Having failed to obtain benefits upon demand, the plaintiff brought this action under ERISA, 29 U.S.C. § 1132(a)(1)(B), to obtain immediate payment of benefits. In this action, the plaintiff claims benefits under three theories. First, he contends that he is entitled to benefits under the terms of ERISA. Second, he argues that benefits were awarded to other similarly situated Plan members, and that the Trustee acted arbitrarily and capriciously in denying his claim for immediate benefits. Third, the plaintiff argues that the amended Plan cannot be applied retroactively to deprive him of a right which vested in him under the old Plan, I. e., the right to receive benefits upon termination of employment without cause.


The plaintiff's first argument is based upon a novel reading of § 206(a) of ERISA, 29 U.S.C. § 1056(a). That section provides in pertinent part:


"(a) Each pension plan shall provide that unless the participant otherwise elects, the payment of benefits under the plan to the participant shall begin not later than the 60th day after the latest of the close of the plan year in which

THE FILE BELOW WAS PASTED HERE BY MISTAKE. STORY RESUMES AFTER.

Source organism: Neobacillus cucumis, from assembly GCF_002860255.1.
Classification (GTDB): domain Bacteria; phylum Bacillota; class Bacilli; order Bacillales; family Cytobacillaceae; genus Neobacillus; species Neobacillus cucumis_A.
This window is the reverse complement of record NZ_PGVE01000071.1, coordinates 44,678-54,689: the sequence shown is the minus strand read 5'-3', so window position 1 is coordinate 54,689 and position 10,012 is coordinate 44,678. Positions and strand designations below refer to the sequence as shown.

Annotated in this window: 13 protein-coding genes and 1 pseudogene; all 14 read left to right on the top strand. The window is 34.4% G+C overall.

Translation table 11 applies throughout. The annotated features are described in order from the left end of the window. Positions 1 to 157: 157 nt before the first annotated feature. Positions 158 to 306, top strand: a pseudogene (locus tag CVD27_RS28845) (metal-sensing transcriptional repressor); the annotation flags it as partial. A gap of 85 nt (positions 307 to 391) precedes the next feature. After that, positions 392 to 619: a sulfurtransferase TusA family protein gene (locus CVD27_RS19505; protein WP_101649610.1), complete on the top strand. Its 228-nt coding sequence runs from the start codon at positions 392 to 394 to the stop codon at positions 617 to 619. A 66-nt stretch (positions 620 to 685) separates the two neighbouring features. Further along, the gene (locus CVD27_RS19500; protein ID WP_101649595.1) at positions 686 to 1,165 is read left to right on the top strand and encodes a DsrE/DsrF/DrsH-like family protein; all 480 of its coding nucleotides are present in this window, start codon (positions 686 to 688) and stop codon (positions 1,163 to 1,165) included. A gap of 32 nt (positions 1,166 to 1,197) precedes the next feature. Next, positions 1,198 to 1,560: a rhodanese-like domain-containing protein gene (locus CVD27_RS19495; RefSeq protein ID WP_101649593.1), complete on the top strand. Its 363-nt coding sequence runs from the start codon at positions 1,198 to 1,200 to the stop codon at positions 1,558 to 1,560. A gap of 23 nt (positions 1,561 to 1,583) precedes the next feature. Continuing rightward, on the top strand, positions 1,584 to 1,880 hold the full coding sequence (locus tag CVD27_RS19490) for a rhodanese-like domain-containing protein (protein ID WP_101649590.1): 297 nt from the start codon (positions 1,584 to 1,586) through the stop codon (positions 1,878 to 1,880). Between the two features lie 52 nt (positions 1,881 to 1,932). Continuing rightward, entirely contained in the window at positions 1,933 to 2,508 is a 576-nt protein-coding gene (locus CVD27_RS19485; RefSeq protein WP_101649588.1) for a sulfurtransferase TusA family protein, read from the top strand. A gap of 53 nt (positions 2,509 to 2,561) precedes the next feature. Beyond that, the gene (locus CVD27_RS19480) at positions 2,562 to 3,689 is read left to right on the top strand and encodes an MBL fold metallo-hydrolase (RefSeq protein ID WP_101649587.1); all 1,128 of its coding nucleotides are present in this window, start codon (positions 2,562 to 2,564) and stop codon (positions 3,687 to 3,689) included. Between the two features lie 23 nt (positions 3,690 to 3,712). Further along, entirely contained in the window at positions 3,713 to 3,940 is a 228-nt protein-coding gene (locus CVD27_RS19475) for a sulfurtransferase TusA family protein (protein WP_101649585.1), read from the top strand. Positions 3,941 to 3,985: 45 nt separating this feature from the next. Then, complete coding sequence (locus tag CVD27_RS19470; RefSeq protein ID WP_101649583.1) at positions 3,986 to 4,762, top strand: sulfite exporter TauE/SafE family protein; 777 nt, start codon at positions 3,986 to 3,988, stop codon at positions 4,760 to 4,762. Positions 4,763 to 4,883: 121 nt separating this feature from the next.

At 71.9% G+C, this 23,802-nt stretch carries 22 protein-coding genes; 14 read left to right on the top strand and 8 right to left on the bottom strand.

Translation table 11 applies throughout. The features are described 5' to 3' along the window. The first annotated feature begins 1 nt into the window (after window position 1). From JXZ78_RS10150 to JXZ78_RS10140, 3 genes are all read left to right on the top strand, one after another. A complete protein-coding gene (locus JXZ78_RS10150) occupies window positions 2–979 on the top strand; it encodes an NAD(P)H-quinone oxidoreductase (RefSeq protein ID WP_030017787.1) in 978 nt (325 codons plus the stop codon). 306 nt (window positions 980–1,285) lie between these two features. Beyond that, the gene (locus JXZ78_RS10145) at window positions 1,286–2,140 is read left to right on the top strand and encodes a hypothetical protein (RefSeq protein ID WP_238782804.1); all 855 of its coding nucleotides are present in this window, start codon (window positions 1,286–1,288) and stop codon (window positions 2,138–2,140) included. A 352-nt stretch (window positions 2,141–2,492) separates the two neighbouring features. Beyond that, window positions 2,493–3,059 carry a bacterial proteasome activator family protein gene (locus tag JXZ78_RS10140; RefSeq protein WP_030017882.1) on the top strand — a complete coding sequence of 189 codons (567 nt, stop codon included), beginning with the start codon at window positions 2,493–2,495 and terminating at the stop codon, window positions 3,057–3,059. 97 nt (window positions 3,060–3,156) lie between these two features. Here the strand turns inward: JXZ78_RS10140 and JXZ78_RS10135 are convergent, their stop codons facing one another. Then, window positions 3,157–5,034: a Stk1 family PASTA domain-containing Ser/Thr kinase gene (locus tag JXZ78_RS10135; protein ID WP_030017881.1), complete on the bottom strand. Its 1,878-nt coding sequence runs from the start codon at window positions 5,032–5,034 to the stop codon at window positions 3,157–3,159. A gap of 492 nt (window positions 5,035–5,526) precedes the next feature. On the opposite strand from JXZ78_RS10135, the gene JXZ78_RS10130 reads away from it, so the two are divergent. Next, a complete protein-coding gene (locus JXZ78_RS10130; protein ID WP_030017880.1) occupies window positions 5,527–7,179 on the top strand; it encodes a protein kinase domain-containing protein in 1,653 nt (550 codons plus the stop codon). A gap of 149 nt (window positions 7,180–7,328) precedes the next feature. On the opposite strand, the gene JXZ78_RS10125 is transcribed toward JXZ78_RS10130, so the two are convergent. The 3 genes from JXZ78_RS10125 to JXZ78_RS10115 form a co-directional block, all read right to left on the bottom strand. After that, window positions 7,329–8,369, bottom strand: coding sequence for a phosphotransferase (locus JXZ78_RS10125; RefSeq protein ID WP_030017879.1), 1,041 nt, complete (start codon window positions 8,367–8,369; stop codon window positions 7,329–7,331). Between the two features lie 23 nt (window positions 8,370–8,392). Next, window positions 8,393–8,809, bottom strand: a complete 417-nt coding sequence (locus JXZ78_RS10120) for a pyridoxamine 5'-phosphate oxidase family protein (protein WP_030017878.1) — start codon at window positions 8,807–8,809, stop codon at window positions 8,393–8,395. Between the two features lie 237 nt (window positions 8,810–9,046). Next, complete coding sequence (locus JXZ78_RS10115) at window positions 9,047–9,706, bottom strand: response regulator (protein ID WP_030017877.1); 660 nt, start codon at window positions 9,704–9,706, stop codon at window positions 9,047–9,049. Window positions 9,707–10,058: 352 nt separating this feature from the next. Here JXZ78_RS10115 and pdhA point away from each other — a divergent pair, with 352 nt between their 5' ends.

(1) the date on which the participant attains the earlier of age 65 or the normal retirement age specified under the plan,


(2) occurs the 10th anniversary of the year in which the participant commenced participation in the plan, or


(3) the participant terminates his service with the employer."


The plaintiff contends that the word "latest" means the "most recent" of the events specified in the three subsequent subsections. We cannot accept this interpretation. As Judge MacMahon has recently observed, "Congress never intended to impose upon a plan a requirement that any benefits be payable before age sixty-five." Riley v. MEBA Pension Trust (S.D.N.Y.) 452 F. Supp. 117, 120, Aff'd on other grounds, (2d Cir. 1978) 586 F.2d 968.